Breakfast: 07:00. Transfer: None. Start time: 08:00. Distance: 213.5km. Terrain: flat, with a bit of work to do in the middle (1,820 metres). Climbs: one Cat 4. Finish: 19:30. Time in saddle: 9h40.
Suffer scores: John 9/10, Alex “put what you like John, I don’t care any more”. So that’s a 9/10 as well!
Having headed north to Troyes, we are now heading back south to Nuits-Saint-Georges which is probably the most prestigious of the Burgundy wines if you like that sort of thing. Which I do. Hic. Other vintages are available.
Tale from the tour
Last night Martyn and Dequane arrived to ride today’s stage. They are from the Westminster House Youth Club, a charity supported by the money we raise from the cycling. Since I have visited there a few times, I had been asked to act as link cyclist which involved going for a ride with them beforehand and being a friendly face on their arrival on tour. At dinner they each spoke about the club and their involvement in it and were warmly welcomed by others who then formed a queue to speak to them which they appreciated.
I rode with them for the first 45km to feed stop one, with other riders coming along for a chat too. Then our lead cyclist Gareth rode with Dequane while I continued with Martyn to the second stop. Unfortunately we had filthy weather today, but Dequane still rode 100km out of 224km (we often have to ride more than the official Tour distances for logistical reasons) while Martyn completed the whole stage. That was a massive achievement by both of them and rightly recognised as such at dinner.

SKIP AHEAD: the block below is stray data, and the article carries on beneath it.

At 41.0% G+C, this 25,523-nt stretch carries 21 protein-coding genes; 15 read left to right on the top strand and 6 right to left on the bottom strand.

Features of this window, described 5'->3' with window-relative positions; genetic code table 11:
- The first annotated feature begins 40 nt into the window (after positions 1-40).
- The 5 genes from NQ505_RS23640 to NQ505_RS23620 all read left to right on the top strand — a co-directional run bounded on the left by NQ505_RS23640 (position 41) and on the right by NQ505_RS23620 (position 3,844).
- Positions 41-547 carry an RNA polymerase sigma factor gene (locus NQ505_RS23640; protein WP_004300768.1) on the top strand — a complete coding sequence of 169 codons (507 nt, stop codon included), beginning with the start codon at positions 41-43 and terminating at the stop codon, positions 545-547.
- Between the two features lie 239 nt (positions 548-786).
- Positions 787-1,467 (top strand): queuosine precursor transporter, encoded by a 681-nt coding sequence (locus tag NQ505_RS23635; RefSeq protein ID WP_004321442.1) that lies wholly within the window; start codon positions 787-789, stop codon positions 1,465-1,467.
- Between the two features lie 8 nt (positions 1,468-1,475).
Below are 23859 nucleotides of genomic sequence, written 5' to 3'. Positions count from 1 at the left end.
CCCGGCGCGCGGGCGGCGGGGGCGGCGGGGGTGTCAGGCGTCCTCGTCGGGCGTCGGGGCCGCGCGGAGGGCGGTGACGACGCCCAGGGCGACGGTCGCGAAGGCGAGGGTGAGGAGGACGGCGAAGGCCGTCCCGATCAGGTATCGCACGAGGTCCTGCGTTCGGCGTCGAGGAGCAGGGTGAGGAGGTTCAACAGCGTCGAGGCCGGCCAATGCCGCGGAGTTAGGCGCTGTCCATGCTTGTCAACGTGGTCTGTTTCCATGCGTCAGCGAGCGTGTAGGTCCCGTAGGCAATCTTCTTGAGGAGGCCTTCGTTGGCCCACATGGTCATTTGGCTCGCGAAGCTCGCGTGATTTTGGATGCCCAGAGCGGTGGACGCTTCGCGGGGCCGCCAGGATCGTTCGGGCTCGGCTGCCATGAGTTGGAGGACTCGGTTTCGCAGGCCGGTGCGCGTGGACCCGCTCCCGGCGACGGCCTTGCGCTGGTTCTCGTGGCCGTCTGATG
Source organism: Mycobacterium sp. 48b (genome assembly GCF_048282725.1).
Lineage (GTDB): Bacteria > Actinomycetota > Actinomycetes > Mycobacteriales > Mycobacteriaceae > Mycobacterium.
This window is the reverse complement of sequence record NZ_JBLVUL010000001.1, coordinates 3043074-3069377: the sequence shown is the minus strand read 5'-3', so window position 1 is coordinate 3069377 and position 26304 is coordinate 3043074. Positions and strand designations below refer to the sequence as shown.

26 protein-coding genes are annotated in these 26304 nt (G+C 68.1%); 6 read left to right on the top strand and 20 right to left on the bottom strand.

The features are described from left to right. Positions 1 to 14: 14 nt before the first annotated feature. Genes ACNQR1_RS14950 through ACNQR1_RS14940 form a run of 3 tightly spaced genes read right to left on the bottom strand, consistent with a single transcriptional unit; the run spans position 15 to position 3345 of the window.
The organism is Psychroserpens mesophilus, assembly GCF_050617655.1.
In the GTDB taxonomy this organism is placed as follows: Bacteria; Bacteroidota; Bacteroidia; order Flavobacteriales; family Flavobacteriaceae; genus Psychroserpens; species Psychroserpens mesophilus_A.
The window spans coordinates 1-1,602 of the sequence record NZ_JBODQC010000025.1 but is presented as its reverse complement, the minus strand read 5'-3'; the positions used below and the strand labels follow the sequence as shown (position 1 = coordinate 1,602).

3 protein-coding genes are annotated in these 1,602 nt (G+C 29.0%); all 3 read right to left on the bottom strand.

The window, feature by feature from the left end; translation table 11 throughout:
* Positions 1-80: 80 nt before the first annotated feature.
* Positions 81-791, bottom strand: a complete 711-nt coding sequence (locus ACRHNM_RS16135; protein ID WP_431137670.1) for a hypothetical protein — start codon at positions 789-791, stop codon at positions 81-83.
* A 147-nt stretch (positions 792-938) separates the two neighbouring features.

You may think that the stage was easy because it was flat and just one climb. Well yes, but there are any amount of undulations and with the weather as it was I was certainly cursing the wind by the end. OK, so the wind was in our favour for the last few km but after two days of this plus what we had on Stage 2, I’ve had quite enough of that particular test now. I would rather be battling against gravity than fighting against a headwind (but careful what I wish for I guess). With the distance too (now a cumulative 1,300 km or so I think – too tired to check) that made for one tough ride.
I have decided that if ever I spend a day moving from Champagne to Gevrey-Chambertin to Nuits-Saint-George again, it will be in the form of moving from a bottle to a glass, not on a bike. And the weather can do whatever it likes outside!
The scenery has been nice enough but starting to get a bit monotonous now. We will get to the mountains tomorrow and I am looking forward to that, albeit that the Schleckometer has ticked up a notch or to!
Thanks for the feedback I have had so far and sorry that time makes it impossible to respond individually. One such is that my son Tom has suggested that the Tour de Force should be renamed the Antiques Roadshow! Cheeky so-and-so, but he is his father’s son alright!
It’s the weather and cumulative effect that counts for the uptick in the suffer scores today. Plus we ended up in smaller groups so that made it harder. That and the fact that we are currently surrounded by wet kit that has no hope of drying out overnight.